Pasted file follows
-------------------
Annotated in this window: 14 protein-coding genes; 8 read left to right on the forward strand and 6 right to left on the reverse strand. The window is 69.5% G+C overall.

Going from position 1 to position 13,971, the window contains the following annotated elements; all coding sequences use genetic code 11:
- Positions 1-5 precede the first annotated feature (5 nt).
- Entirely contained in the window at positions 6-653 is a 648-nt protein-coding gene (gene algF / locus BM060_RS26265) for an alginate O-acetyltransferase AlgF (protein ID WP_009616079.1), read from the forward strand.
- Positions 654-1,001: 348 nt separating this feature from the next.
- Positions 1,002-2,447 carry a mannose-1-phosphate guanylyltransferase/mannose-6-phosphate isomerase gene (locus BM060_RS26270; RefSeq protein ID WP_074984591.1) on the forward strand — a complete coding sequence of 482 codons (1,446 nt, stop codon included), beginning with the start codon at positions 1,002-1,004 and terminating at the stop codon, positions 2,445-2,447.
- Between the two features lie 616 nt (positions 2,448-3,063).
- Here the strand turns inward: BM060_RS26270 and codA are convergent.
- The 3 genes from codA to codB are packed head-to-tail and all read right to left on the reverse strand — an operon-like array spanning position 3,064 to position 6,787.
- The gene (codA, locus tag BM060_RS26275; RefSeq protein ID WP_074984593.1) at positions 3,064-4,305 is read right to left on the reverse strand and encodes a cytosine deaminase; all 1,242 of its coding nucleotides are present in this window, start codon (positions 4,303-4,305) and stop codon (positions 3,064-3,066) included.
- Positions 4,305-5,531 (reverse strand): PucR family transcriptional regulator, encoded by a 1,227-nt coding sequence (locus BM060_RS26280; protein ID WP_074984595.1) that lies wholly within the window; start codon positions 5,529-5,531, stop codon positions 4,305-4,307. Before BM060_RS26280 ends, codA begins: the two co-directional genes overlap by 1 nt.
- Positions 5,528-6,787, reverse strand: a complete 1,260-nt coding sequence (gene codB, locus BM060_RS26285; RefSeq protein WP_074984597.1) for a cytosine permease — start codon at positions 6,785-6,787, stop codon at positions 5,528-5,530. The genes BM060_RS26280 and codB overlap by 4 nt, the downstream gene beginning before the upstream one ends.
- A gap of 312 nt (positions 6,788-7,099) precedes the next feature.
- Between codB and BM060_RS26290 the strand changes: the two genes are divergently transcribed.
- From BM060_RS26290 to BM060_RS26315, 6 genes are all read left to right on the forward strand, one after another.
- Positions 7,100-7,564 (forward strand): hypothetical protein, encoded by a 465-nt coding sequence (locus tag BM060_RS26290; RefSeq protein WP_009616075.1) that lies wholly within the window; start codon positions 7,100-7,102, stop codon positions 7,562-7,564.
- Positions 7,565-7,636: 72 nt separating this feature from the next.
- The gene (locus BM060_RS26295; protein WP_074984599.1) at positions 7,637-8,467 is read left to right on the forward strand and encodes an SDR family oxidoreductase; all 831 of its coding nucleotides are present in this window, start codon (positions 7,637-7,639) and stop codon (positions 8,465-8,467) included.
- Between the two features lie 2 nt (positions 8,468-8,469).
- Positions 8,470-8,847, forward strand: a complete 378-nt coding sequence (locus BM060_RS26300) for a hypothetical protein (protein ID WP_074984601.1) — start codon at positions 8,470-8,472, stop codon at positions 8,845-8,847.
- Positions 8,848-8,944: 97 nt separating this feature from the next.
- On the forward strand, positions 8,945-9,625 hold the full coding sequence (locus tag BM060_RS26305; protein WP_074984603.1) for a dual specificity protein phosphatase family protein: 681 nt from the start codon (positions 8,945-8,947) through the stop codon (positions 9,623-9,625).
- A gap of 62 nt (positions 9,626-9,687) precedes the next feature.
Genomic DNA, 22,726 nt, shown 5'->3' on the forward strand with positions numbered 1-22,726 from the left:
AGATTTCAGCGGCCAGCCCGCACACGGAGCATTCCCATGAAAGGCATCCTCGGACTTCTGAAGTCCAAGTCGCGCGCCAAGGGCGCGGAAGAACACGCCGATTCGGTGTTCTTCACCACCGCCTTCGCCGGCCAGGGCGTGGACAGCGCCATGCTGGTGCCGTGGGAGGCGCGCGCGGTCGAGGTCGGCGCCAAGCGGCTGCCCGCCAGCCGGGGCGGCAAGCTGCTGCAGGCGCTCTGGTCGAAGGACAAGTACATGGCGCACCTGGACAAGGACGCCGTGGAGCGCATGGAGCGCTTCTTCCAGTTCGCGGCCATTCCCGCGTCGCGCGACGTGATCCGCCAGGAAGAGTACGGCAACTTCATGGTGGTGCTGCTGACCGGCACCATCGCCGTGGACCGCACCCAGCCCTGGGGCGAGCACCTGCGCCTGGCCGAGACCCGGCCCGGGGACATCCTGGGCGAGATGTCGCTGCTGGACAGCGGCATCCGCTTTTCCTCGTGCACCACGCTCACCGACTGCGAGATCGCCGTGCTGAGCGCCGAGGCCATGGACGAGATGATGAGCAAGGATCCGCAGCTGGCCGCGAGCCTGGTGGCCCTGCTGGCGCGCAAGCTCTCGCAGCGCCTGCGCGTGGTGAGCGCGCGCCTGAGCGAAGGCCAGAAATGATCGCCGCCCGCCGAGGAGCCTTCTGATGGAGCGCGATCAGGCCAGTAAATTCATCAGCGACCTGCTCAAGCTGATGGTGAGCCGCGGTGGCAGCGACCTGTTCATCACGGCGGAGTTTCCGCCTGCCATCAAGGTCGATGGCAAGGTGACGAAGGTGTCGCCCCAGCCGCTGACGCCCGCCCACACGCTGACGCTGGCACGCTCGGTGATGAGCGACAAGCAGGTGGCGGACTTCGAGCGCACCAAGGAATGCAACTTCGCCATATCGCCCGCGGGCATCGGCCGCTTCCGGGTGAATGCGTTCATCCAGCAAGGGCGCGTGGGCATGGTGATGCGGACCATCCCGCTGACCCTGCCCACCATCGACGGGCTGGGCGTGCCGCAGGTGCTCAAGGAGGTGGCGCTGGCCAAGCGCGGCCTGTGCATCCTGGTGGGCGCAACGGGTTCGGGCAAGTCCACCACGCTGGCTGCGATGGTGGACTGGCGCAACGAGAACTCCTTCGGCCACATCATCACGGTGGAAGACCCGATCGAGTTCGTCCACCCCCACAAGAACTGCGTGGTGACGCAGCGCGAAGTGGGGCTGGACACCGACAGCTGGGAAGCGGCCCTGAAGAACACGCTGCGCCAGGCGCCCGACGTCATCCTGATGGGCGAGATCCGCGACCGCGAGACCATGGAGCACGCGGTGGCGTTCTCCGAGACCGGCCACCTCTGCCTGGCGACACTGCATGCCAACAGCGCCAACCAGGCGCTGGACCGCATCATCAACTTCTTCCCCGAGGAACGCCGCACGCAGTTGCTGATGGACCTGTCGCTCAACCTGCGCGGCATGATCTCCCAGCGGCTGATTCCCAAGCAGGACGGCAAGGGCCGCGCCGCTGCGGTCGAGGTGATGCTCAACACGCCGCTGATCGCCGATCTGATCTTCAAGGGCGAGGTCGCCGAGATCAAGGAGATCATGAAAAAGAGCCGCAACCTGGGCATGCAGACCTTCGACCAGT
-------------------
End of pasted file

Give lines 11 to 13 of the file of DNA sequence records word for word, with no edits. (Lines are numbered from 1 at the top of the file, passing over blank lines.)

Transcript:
- Positions 4,305-5,531 (reverse strand): PucR family transcriptional regulator, encoded by a 1,227-nt coding sequence (locus BM060_RS26280; protein ID WP_074984595.1) that lies wholly within the window; start codon positions 5,529-5,531, stop codon positions 4,305-4,307. Before BM060_RS26280 ends, codA begins: the two co-directional genes overlap by 1 nt.
- Positions 5,528-6,787, reverse strand: a complete 1,260-nt coding sequence (gene codB, locus BM060_RS26285; RefSeq protein WP_074984597.1) for a cytosine permease — start codon at positions 6,785-6,787, stop codon at positions 5,528-5,530. The genes BM060_RS26280 and codB overlap by 4 nt, the downstream gene beginning before the upstream one ends.
- A gap of 312 nt (positions 6,788-7,099) precedes the next feature.